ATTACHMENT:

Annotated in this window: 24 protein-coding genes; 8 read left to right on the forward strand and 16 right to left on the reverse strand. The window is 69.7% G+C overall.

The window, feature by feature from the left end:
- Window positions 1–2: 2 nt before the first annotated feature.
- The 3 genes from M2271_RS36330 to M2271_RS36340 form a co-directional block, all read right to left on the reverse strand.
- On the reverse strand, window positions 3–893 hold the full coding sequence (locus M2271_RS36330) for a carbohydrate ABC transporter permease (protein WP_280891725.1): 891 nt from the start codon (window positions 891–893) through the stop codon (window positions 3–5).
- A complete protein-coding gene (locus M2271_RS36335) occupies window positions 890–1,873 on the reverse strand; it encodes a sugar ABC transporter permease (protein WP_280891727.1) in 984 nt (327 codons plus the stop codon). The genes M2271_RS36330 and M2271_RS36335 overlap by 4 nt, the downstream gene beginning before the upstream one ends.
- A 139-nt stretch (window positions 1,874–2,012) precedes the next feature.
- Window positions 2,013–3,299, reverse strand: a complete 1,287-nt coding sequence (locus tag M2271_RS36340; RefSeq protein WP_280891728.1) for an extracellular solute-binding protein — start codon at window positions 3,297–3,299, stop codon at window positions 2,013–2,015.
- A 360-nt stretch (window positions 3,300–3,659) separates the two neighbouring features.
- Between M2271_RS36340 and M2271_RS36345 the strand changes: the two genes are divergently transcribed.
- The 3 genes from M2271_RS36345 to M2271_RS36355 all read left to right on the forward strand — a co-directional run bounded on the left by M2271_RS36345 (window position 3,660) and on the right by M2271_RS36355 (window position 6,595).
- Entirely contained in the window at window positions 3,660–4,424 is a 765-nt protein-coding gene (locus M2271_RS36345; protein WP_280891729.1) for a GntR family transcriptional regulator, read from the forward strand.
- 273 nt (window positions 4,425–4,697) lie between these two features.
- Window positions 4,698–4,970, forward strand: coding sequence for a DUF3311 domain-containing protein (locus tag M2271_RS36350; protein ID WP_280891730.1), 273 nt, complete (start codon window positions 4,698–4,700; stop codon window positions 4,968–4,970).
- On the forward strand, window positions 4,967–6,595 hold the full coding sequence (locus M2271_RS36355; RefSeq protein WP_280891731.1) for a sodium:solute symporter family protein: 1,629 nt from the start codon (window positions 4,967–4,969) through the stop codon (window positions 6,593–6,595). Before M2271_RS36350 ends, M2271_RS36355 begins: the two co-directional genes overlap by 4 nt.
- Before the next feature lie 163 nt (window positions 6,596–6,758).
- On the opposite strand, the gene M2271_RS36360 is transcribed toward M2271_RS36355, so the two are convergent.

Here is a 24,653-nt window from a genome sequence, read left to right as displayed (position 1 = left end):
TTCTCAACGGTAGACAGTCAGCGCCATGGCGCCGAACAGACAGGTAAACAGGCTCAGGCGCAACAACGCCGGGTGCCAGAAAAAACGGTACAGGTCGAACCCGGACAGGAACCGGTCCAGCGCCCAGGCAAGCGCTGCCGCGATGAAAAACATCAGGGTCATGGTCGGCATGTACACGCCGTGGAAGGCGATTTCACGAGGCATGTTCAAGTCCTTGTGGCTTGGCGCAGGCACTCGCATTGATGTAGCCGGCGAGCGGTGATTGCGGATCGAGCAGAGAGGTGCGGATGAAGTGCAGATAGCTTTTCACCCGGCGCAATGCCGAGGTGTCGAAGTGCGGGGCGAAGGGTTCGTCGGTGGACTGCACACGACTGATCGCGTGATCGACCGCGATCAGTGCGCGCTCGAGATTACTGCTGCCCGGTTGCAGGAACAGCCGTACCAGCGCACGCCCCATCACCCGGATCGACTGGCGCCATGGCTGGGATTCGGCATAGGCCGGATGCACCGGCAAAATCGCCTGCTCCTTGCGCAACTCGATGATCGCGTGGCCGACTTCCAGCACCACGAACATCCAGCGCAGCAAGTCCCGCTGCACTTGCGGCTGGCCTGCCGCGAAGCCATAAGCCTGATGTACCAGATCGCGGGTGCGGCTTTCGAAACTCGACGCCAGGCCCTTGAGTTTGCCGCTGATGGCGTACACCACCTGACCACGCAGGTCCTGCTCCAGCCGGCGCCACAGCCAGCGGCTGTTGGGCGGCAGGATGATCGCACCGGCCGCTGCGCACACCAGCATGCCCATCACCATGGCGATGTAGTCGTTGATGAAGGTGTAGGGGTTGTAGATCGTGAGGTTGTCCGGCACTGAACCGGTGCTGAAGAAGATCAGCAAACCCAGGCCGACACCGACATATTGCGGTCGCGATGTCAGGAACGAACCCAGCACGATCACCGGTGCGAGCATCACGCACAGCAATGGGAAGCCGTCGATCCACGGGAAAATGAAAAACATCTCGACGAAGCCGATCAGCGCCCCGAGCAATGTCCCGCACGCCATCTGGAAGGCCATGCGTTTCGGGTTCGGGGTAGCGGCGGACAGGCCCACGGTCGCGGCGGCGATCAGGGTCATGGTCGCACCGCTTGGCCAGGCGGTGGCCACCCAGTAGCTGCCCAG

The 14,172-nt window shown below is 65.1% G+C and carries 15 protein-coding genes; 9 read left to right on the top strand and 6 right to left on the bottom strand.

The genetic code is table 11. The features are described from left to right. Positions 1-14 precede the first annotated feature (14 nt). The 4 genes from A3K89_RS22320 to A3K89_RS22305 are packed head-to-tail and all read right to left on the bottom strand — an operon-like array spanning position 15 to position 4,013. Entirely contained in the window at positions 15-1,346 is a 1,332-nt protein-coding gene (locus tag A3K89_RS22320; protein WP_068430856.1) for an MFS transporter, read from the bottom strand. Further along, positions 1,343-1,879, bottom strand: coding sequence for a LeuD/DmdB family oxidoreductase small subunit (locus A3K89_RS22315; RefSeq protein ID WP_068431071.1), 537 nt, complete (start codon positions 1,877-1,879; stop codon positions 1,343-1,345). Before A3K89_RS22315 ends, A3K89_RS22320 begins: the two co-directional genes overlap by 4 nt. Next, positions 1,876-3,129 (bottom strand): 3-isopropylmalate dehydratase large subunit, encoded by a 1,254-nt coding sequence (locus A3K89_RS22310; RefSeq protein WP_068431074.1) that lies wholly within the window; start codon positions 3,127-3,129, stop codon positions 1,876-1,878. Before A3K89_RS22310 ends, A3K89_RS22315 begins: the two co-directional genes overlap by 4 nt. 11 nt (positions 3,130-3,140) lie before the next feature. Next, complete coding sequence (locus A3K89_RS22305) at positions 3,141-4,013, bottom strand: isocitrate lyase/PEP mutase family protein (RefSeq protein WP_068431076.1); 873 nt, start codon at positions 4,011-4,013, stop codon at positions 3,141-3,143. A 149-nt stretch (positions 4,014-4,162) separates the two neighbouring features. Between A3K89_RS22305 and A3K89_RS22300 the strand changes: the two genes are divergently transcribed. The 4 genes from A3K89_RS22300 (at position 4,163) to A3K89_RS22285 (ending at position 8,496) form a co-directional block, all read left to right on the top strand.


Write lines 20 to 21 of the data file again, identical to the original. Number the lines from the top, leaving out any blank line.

The 14,172-nt window shown below is 65.1% G+C and carries 15 protein-coding genes; 9 read left to right on the top strand and 6 right to left on the bottom strand.

The genetic code is table 11. The features are described from left to right. Positions 1-14 precede the first annotated feature (14 nt). The 4 genes from A3K89_RS22320 to A3K89_RS22305 are packed head-to-tail and all read right to left on the bottom strand — an operon-like array spanning position 15 to position 4,013. Entirely contained in the window at positions 15-1,346 is a 1,332-nt protein-coding gene (locus tag A3K89_RS22320; protein WP_068430856.1) for an MFS transporter, read from the bottom strand. Further along, positions 1,343-1,879, bottom strand: coding sequence for a LeuD/DmdB family oxidoreductase small subunit (locus A3K89_RS22315; RefSeq protein ID WP_068431071.1), 537 nt, complete (start codon positions 1,877-1,879; stop codon positions 1,343-1,345). Before A3K89_RS22315 ends, A3K89_RS22320 begins: the two co-directional genes overlap by 4 nt. Next, positions 1,876-3,129 (bottom strand): 3-isopropylmalate dehydratase large subunit, encoded by a 1,254-nt coding sequence (locus A3K89_RS22310; RefSeq protein WP_068431074.1) that lies wholly within the window; start codon positions 3,127-3,129, stop codon positions 1,876-1,878. Before A3K89_RS22310 ends, A3K89_RS22315 begins: the two co-directional genes overlap by 4 nt. 11 nt (positions 3,130-3,140) lie before the next feature. Next, complete coding sequence (locus A3K89_RS22305) at positions 3,141-4,013, bottom strand: isocitrate lyase/PEP mutase family protein (RefSeq protein WP_068431076.1); 873 nt, start codon at positions 4,011-4,013, stop codon at positions 3,141-3,143. A 149-nt stretch (positions 4,014-4,162) separates the two neighbouring features. Between A3K89_RS22305 and A3K89_RS22300 the strand changes: the two genes are divergently transcribed. The 4 genes from A3K89_RS22300 (at position 4,163) to A3K89_RS22285 (ending at position 8,496) form a co-directional block, all read left to right on the top strand.